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A view from the West

Business, China, Markets, Olefins, Polyolefins, US
By John Richardson on 31-Mar-2010

By Malini Hariharan

The Asian olefin and polyolefin markets have softened in recent weeks but the US market remains on a different track, as seen in these reports filed by my colleagues on ICIS news.

Ethylene prices are still firm on tight supplies. Spot ethylene for March/April was at 61-63 cents/lb, up from 42.5-43.0 in January. Availability has been hit as a result of a number of unexpected cracker shutdowns which started in early January after Texas experienced unusually cold weather.

The high prices mean that US PE exports are likely to drop in the coming months. A trader estimated that ethylene would have to drop to 40cents/lb for PE to be competitive in the export market.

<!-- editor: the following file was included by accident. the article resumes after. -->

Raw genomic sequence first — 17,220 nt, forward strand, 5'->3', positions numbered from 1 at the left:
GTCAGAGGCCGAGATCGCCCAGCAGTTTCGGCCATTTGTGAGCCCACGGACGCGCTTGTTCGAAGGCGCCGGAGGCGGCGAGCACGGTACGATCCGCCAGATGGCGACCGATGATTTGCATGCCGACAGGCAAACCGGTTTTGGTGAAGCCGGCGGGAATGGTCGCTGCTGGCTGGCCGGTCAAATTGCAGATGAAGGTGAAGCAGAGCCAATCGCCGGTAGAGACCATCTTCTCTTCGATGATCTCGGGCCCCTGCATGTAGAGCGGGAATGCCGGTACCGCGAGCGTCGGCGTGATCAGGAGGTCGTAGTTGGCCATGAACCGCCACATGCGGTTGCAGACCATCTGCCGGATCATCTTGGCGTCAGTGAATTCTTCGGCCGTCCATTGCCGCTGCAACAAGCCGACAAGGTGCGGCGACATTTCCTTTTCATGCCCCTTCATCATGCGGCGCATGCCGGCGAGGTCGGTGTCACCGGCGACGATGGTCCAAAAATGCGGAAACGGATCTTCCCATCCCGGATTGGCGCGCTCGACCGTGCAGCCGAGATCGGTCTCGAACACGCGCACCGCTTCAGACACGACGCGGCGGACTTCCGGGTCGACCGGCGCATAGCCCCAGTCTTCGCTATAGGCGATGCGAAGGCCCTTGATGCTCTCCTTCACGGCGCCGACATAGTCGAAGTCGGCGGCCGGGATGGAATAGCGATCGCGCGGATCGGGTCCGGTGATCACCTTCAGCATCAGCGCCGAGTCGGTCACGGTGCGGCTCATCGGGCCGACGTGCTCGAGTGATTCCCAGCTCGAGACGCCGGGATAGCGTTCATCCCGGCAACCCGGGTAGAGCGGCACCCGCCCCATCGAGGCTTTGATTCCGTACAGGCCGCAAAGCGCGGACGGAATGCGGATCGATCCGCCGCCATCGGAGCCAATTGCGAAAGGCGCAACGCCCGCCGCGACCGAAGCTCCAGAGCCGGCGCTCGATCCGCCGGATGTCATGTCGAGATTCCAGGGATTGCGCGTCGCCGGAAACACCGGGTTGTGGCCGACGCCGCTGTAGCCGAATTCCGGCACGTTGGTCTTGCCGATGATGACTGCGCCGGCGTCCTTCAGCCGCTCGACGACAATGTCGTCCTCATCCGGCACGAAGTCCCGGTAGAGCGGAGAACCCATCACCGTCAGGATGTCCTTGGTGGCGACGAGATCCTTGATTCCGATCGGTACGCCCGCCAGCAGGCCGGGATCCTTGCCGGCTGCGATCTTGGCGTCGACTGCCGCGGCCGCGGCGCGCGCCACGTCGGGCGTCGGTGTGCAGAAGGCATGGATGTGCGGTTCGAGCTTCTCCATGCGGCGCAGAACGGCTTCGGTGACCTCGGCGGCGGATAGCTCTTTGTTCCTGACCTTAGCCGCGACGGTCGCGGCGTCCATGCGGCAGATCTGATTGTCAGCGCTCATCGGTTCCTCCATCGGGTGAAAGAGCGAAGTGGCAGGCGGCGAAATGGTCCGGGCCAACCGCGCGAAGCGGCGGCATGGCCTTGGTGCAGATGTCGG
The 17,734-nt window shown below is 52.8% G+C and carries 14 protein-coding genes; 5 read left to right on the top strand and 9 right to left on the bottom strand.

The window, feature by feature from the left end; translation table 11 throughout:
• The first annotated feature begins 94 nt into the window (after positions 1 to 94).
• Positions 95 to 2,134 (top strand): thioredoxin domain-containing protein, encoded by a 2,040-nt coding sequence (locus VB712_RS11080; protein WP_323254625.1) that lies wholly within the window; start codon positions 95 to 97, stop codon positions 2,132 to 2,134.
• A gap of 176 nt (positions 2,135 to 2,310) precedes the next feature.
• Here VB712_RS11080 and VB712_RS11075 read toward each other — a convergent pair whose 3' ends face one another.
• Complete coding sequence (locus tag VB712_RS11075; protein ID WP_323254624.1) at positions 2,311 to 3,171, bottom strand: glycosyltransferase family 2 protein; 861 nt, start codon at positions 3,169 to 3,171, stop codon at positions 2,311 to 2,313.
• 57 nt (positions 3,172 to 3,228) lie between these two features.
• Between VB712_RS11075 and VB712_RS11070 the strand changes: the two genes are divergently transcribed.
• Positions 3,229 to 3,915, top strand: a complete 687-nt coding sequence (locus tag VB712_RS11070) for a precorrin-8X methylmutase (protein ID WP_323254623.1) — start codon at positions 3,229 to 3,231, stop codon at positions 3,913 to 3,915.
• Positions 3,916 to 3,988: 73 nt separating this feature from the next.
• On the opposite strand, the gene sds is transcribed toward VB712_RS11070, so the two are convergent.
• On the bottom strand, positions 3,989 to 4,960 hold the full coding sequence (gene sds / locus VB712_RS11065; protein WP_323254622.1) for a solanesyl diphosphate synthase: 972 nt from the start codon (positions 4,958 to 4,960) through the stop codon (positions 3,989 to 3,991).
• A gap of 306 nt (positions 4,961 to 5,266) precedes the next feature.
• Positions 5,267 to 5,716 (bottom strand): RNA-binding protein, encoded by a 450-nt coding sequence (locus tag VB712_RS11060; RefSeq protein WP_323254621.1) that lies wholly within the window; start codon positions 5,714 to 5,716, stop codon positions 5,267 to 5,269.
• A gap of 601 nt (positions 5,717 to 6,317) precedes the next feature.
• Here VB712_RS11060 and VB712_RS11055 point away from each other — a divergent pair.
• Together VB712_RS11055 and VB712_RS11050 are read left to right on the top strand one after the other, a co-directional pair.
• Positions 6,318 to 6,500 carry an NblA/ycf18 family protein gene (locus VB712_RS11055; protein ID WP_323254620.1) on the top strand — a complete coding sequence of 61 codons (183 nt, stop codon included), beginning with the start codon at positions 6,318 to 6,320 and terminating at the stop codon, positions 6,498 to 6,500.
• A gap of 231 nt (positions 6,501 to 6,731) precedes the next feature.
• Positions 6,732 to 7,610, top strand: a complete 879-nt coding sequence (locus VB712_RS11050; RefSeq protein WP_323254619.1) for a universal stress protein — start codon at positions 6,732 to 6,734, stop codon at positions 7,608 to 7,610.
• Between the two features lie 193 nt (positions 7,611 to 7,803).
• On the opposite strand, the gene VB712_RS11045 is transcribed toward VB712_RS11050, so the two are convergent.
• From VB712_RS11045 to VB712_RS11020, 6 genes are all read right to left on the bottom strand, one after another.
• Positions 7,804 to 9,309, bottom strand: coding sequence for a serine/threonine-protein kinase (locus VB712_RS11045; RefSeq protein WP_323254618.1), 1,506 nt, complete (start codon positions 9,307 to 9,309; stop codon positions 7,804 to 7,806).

Ethylene prices are expected to correct in the coming months as the supply situation is easing with crackers resuming operations. But one producer was not too worried and said that margins would be at acceptable levels even if ethylene dropped by 20cents/lb as ethane prices were also weakening, said one producer.

Many of the US companies including Shell, have prepared themselves for an extended period of low ethane prices. An executive from the company said that investments made at its crackers in the US over the last few years have given Shell the capability to crack 70% gas feedstock. The earlier configuration was 70-75% liquid cracking.

The shift to a lighter feedstock slate has been one of the factors supporting a surge in propylene prices. The situation has also been aggravated by unexpected cracker shutdowns and a decline in US operating rates due to weak demand for fuels.

Around two-thirds of US propylene now comes from refineries, due to declining output from crackers.

Meanwhile, Nova expected the second quarter to remain strong with continued growth in PE demand. And although the US-Asia arbitrage window has closed, Nova has been able to export from its Joffre operations in Canada because of freight advantage. PE is put in bulk rail containers and sent to Vancouver port from where it is shipped to Asia.